I cannot watch enough videos of the people in Wisconsin as you bold, brave, most decent Wisconsonites are out in the streets – resisting, doing non-violent civil disobedience/direct action, dissenting, protesting, rising up, standing up to and speaking and singing truth to power in the face of Walker and his cronies.
What is happening in Wisconsin now is a model for the whole country. Not only your honorable actions, but also what Walker and the thugs behind him are trying to do in Wisconsin.
A participant in the daily, non-violent Solidarity Sing Along at the state Capitol suffered a broken tooth when he was punched in the face by one of two men who were draping a "Don't Tread on Me" flag over the heads of singers, the leader of the sing-along said.
State Department of Administration spokeswoman Carla Vigue said the singer who was punched, Michael J. Dickman of Madison, saw the two men draping the flag over others and came over and grabbed it. Dickman was cited by Capitol Police for disorderly conduct, she said.
It’s a sad day in Wisconsin. Legislative Republicans attacked middle-class families across Wisconsin when they rubber-stamped Gov. Scott Walker’s deeply flawed budget. This wasteland budget will take us backward and turn Wisconsin into Wississippi in many ways.
Here are some ways the Walker/GOP budget hurts middle-class families, our freedom and our future:
• It takes taxpayer investment away from our public schools, some of the best in the nation, and gives it to unaccountable private voucher schools.
Two Republicans have filed nomination papers in each of three recall elections against Democratic state senators, meaning that July 19 likely will be primary day in all three races, with final elections Aug. 16.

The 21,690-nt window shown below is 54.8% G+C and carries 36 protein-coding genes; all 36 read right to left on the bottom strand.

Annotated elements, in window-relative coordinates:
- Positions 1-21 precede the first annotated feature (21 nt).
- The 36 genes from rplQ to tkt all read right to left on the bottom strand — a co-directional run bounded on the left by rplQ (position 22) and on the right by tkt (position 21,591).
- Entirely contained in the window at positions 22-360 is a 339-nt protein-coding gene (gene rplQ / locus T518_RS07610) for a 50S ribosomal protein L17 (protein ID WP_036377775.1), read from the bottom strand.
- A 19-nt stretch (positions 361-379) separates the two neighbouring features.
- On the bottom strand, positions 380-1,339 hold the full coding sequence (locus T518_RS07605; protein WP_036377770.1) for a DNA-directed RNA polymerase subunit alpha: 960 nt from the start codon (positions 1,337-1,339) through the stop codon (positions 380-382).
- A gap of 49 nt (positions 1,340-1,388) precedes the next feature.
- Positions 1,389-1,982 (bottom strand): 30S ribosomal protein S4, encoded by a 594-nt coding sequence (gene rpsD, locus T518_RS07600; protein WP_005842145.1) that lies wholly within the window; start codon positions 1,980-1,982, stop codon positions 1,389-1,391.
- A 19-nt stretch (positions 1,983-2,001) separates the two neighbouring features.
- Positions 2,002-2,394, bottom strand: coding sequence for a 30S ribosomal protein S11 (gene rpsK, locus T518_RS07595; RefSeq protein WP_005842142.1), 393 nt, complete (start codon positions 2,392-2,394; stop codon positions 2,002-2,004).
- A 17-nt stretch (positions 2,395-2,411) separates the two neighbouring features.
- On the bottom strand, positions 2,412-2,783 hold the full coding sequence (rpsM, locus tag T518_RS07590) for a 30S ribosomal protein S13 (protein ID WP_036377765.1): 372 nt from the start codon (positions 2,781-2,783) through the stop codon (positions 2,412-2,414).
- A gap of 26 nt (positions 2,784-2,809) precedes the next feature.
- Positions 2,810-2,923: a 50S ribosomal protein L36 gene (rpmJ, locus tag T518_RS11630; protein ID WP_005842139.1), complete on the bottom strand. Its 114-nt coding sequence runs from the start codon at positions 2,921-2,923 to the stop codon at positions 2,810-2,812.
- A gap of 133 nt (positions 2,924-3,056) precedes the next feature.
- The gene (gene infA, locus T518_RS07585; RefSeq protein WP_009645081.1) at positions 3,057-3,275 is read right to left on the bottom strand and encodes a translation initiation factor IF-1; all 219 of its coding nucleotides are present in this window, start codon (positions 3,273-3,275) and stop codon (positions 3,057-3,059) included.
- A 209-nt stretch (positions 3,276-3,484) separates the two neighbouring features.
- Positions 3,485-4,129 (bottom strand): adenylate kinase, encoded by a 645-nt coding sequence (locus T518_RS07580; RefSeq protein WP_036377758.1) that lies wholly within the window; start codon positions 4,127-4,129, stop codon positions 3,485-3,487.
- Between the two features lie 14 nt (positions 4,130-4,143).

The deadline for filing nomination papers was 5 p.m. Tuesday; 400 valid signatures were required for filing.
In the 12th Senate District, represented by Sen. Jim Holperin (D-Conover), Kim Simac, a tea party leader from Eagle River, will face Robert Lussow of Tomahawk, who is chairman of the Lincoln County Board.
A bipartisan group of seven lawmakers stepped in on the side of the state's craft brewers Tuesday, asking Gov. Scott Walker to veto a bill that favors beer distributors and MillerCoors.
The bill, which was stuck into the budget without a public hearing, would solidify the state's three-tier beer system by preventing brewers, distributors and any retail outlet that sells beer from owning a license to operate in more than one of these business categories.
Catching up on a couple higher education-related items ...
** Although no one is doing back flips because of an impending cut of $250 million in state taxpayer support over the next two years, University of Wisconsin System officials are generally pleased with the budget bill now awaiting Gov. Scott Walker's signature.